Description Formatting

Looking at the new listings on the site, it appears a lot of them haven't imported too well. I assume this is because their HTML has been stripped out. The only formatting I can detect is 'bold' and 'newline'.

So, what HTML (or other type of formatting) can be used in a card's description? I'd be happy enough with [b], [i] and [br], but perhaps others may require more.


  • 11 Comments sorted by Votes Date Added
  • Now that I've synced the 4 postcards I have in bidStart, I see the formatting varies for each card (when looked at in Details). Some labels (such as 'Condition:') have been turned into uppercase in some listings, but not in others. It's as if the formatting rules of the syncing software was being tweaked on a card-by-card case, which possibly was the case.

    Anyway, this is just a 'for your information' post. Other stores with serious numbers of cards in them have much more messy listings - they're the ones in need of tidying up. I don't envy Mark the work required to do that.

    And I see that as I've been writing this, is now no more - you're directed to HipPostcards now. (Or HipWhatever, I assume.) RIP bidStart!
  • My nice neat bidstart descriptions are now a crammed up mess, all crammed into one paragraph.
  • The Listing Summary page will show you the title of the listing, price, and a brief summary of the description (in one line of text). If you want to view the full description click on the "Details" tab. All of your descriptions look fine there. In general, we also display a "Read More..." link on the summary page, but in your case since your description is not that long, it doesn't appear.
  • I think the "brief summary of the description" should include any line breaks, as they're horrible to read as is. Perhaps restrict them to 8 to 10 lines of text before the "Read More..."?
  • You should take a look at your listings on mobile devices. The listing summary here on HP is presumably in part to conform with viewing on mobiles. Some sellers should think about eliminating all the boilerplate that they throw into descriptions. On a mobile, when landing on HP listings it's easy to see & use the details tab to see the full description. Delcampe uses a summary. eBay provides item specifics before you can get further down to descriptions. The technology - and its constraints - are driving many of theses changes. I think viewers will very quickly get used to hitting "Read More" or the Details tab. I know I have, especially on my phone.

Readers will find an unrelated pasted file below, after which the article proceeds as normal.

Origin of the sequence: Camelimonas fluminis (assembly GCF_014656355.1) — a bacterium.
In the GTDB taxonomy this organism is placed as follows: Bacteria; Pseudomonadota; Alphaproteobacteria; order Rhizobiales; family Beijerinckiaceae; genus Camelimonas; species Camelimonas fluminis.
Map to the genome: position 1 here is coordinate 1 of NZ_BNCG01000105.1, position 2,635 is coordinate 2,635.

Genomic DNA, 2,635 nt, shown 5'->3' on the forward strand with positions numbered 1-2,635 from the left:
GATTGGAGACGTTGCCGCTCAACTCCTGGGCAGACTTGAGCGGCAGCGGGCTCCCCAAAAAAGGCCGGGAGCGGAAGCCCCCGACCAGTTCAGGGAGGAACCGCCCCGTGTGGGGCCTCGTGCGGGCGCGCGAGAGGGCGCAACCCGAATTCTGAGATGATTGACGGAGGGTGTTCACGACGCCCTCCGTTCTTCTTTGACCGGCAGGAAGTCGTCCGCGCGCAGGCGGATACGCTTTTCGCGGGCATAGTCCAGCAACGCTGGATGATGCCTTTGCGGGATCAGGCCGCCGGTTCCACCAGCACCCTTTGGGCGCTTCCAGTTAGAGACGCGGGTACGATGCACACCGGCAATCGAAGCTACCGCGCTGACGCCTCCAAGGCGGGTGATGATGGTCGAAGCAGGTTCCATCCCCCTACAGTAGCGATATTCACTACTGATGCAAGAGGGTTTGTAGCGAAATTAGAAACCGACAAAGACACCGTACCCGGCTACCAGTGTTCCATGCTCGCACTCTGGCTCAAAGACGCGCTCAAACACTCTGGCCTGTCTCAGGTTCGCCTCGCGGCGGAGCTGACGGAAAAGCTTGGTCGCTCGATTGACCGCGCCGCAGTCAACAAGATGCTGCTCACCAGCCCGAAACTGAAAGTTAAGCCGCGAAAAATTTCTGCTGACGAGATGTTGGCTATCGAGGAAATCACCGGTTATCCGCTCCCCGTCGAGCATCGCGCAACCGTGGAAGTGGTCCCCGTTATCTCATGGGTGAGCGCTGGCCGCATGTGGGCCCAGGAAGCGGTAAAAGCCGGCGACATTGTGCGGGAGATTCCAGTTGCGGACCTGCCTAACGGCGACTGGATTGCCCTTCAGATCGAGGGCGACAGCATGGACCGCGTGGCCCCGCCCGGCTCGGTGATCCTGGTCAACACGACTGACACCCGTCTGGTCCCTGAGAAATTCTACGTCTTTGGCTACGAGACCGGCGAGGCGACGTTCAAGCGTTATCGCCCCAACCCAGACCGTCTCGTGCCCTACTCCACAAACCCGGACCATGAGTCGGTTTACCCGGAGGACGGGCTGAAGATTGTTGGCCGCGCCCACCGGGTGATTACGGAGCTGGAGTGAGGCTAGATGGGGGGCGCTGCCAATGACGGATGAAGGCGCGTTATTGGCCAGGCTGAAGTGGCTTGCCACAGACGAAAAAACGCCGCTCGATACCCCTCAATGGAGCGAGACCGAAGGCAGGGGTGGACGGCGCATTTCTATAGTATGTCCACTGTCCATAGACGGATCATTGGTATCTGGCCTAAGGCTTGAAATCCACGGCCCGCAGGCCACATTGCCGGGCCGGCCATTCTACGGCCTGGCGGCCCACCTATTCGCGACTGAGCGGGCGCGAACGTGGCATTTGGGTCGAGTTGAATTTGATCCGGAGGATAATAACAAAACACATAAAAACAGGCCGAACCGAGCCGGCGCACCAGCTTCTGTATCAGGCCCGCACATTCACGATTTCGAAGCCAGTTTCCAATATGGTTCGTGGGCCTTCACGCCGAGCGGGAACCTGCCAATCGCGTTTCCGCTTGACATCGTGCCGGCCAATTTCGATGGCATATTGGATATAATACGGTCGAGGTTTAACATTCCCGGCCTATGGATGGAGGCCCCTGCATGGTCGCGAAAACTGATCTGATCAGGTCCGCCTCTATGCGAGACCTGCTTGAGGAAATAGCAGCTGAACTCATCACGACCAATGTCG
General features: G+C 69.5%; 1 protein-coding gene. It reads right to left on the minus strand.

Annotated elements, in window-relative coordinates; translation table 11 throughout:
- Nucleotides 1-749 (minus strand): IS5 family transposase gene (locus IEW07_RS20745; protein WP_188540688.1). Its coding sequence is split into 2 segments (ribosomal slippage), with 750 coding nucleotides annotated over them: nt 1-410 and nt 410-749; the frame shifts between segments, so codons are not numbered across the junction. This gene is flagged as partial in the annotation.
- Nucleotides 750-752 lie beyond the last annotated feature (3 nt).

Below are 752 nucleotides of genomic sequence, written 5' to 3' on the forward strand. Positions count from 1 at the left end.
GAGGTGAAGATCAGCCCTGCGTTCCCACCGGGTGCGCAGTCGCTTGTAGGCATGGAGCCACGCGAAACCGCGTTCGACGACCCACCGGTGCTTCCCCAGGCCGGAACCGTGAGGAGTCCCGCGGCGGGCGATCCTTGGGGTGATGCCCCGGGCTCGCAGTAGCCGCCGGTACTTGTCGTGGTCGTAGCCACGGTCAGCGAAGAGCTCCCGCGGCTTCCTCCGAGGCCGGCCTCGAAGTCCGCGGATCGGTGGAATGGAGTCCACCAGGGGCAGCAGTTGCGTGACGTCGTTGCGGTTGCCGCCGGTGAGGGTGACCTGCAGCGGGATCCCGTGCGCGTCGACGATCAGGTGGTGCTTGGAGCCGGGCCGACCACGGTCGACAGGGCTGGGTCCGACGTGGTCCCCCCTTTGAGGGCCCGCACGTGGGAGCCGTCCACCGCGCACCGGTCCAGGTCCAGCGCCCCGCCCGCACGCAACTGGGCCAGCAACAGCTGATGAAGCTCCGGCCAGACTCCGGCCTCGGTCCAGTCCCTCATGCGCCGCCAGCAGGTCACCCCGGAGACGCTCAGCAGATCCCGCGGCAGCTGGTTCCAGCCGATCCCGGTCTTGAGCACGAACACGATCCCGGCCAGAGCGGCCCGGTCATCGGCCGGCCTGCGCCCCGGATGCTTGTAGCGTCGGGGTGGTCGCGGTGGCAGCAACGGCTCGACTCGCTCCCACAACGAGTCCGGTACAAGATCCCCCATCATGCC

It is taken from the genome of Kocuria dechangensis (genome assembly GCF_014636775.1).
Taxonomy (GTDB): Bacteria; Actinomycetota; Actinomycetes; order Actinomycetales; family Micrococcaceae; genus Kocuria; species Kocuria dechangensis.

• Brent,

    The last time I checked Ebay does give you the percentage of your items that you have sold by mobile device. The last time I checked it was over 25% of my sales were by mobile devices. If the sites aren't being set up for viewing on mobile devices where are those sales going?


  • Also necessary in order to attract younger buyers since the percentage using mobile devices to purchase is even higher than that average of, say, 25 %. My eBay % for mobile is similar at about 25%.
  • Well actually I already know a fair number of people in my age bracket buying by mobile devices. (I'm 58 so there are many that are "seniors" using the mobile devices to buy)
  • Not in disagreement. Just indicating that the percentage increases in the younger age groups. As they age & as we all, regardless of age group, get more comfortable buying & selling on mobiles, the need for mobile-friendly listings intensifies. Not fighting a rearguard action against mobiles here! lol
  • Of course with the younger ones it's going to a lot more. It's just I have heard so much that the older people won't use them to buy on (Yeah right) Now if you're talking about my mom's age group it's less likely they will but then she's 83. Although for me I don't me having a mobile device to get online myself. But that is not because I wouldn't use it,I would use it way to much. LOL

    I do need to take a break away from the computer so for now I will just keep and use the hard wired PC. And I only have have a very basic cell phone. (Calls and text messages are all I can use it for)
  • I use my smart phone to act as an image screen when picking cards out of my inventory. Even though the vast majority are numbered, images are often easier to detect first then check the number & then against the online listing. Also, for completely different & new products with a UPC I use the phone as a bar code scanner & image recognition device (Amazon's Flow software in its Amazon shopping app), So, lots of uses for business, especially small ones that before would've had to spend a lot more on IT.
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